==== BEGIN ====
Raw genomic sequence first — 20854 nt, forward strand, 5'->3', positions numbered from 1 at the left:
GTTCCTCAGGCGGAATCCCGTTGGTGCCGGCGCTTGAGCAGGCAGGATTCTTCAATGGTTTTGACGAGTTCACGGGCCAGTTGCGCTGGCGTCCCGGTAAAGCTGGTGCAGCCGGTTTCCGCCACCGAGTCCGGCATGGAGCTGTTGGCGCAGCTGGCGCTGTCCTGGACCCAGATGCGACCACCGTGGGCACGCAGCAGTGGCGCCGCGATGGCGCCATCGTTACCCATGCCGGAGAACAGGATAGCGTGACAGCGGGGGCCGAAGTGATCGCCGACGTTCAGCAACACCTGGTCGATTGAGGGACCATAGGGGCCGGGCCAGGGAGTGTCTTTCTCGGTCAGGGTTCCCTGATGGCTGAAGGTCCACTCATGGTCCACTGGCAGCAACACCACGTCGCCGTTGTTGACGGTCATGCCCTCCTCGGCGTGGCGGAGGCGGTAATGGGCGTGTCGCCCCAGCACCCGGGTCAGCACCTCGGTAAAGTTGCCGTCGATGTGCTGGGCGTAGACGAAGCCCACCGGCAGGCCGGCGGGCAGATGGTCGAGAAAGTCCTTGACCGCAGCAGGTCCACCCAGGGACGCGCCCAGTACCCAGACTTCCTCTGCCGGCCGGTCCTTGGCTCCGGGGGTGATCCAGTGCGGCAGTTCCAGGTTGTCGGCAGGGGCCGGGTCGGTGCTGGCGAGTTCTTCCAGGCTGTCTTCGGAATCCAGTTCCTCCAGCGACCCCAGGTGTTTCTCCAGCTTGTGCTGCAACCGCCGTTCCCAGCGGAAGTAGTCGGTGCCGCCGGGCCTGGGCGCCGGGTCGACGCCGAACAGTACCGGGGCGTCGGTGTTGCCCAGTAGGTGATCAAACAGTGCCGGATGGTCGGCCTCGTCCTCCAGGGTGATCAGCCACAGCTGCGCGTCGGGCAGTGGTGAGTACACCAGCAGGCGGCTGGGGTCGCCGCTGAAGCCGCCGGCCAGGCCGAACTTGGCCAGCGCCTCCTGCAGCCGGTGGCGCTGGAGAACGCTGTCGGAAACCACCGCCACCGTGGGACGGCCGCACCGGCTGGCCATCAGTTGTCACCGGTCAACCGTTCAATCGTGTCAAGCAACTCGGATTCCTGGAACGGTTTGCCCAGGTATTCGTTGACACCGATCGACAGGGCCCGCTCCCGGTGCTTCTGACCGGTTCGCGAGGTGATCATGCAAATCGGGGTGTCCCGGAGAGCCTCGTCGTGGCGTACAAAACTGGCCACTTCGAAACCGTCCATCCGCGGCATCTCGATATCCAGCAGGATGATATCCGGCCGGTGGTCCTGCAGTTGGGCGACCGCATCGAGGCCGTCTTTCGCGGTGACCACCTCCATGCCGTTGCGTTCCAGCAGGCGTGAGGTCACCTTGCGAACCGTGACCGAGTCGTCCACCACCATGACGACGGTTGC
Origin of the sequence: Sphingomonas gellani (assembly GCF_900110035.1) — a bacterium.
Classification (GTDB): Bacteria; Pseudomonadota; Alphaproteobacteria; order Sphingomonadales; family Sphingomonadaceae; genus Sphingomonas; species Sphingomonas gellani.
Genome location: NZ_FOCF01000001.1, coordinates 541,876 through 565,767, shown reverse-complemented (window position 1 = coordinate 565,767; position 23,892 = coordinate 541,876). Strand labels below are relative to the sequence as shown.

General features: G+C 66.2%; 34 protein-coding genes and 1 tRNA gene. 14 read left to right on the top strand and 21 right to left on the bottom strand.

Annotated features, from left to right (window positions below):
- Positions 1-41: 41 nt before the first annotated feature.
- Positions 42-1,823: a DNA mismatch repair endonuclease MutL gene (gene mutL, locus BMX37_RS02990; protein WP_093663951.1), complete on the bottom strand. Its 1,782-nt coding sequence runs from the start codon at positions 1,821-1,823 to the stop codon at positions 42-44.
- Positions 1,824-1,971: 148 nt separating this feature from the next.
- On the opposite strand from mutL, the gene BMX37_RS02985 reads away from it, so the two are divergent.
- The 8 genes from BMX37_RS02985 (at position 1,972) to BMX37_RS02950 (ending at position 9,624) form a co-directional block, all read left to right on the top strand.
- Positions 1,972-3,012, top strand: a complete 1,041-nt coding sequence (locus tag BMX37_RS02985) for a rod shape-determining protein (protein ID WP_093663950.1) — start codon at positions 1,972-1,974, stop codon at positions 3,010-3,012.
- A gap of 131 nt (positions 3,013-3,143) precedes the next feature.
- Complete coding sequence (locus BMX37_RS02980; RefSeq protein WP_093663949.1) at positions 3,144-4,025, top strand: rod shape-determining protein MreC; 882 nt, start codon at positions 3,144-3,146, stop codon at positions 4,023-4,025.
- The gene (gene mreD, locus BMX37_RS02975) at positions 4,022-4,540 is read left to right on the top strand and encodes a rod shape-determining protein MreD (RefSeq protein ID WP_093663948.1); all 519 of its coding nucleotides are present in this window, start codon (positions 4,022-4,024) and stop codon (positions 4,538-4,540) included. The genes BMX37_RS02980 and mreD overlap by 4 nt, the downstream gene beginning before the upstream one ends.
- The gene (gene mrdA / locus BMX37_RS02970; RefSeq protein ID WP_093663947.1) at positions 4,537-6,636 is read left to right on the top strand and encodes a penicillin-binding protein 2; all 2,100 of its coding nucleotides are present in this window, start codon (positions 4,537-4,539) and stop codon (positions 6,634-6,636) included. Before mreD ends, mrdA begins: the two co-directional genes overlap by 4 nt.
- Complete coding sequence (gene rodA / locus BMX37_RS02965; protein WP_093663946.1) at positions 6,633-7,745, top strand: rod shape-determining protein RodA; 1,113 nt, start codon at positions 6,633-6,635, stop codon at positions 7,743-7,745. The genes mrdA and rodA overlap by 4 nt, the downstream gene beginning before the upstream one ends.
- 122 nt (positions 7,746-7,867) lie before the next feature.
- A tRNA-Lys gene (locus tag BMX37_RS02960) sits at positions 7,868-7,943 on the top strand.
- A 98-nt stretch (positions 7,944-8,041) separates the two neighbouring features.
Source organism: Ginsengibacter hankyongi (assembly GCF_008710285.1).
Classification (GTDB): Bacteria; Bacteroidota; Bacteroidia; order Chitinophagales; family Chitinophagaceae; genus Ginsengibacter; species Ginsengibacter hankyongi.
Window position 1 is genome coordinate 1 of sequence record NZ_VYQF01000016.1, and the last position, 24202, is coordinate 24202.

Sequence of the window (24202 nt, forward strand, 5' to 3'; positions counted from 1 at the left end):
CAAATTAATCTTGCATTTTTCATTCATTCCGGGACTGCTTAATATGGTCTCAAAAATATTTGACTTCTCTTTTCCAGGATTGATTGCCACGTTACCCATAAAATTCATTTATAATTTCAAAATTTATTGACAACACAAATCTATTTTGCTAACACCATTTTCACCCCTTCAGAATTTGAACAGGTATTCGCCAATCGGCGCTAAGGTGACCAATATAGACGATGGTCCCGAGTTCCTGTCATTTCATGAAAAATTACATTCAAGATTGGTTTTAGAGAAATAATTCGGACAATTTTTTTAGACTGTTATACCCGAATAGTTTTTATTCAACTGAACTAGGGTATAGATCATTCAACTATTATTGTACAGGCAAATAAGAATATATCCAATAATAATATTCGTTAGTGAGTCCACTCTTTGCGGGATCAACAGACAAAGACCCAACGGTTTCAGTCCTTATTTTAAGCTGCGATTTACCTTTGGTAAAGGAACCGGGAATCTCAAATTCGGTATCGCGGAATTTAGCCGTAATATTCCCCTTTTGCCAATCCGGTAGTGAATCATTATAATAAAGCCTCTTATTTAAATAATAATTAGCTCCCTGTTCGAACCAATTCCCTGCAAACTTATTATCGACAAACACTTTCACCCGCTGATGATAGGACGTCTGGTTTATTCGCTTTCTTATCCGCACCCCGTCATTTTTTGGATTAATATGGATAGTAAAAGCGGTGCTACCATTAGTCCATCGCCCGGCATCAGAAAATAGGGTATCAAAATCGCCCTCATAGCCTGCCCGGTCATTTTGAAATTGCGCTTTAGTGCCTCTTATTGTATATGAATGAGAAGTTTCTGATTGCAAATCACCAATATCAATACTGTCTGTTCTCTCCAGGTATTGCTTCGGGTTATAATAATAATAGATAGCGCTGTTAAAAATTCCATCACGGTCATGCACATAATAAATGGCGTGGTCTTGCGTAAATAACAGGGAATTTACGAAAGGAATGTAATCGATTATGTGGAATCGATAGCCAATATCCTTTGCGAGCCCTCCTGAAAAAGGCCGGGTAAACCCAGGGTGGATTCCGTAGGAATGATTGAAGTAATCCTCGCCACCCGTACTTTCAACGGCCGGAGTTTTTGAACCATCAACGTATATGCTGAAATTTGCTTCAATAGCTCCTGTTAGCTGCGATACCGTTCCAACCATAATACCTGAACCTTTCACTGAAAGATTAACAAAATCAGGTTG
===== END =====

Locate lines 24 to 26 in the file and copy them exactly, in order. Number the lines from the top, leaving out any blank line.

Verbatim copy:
Window position 1 is genome coordinate 1 of sequence record NZ_VYQF01000016.1, and the last position, 24202, is coordinate 24202.

Sequence of the window (24202 nt, forward strand, 5' to 3'; positions counted from 1 at the left end):
CAAATTAATCTTGCATTTTTCATTCATTCCGGGACTGCTTAATATGGTCTCAAAAATATTTGACTTCTCTTTTCCAGGATTGATTGCCACGTTACCCATAAAATTCATTTATAATTTCAAAATTTATTGACAACACAAATCTATTTTGCTAACACCATTTTCACCCCTTCAGAATTTGAACAGGTATTCGCCAATCGGCGCTAAGGTGACCAATATAGACGATGGTCCCGAGTTCCTGTCATTTCATGAAAAATTACATTCAAGATTGGTTTTAGAGAAATAATTCGGACAATTTTTTTAGACTGTTATACCCGAATAGTTTTTATTCAACTGAACTAGGGTATAGATCATTCAACTATTATTGTACAGGCAAATAAGAATATATCCAATAATAATATTCGTTAGTGAGTCCACTCTTTGCGGGATCAACAGACAAAGACCCAACGGTTTCAGTCCTTATTTTAAGCTGCGATTTACCTTTGGTAAAGGAACCGGGAATCTCAAATTCGGTATCGCGGAATTTAGCCGTAATATTCCCCTTTTGCCAATCCGGTAGTGAATCATTATAATAAAGCCTCTTATTTAAATAATAATTAGCTCCCTGTTCGAACCAATTCCCTGCAAACTTATTATCGACAAACACTTTCACCCGCTGATGATAGGACGTCTGGTTTATTCGCTTTCTTATCCGCACCCCGTCATTTTTTGGATTAATATGGATAGTAAAAGCGGTGCTACCATTAGTCCATCGCCCGGCATCAGAAAATAGGGTATCAAAATCGCCCTCATAGCCTGCCCGGTCATTTTGAAATTGCGCTTTAGTGCCTCTTATTGTATATGAATGAGAAGTTTCTGATTGCAAATCACCAATATCAATACTGTCTGTTCTCTCCAGGTATTGCTTCGGGTTATAATAATAATAGATAGCGCTGTTAAAAATTCCATCACGGTCATGCACATAATAAATGGCGTGGTCTTGCGTAAATAACAGGGAATTTACGAAAGGAATGTAATCGATTATGTGGAATCGATAGCCAATATCCTTTGCGAGCCCTCCTGAAAAAGGCCGGGTAAACCCAGGGTGGATTCCGTAGGAATGATTGAAGTAATCCTCGCCACCCGTACTTTCAACGGCCGGAGTTTTTGAACCATCAACGTATATGCTGAAATTTGCTTCAATAGCTCCTGTTAGCTGCGATACCGTTCCAACCATAATACCTGAACCTTTCACTGAAAGATTAACAAAATCAGGTTG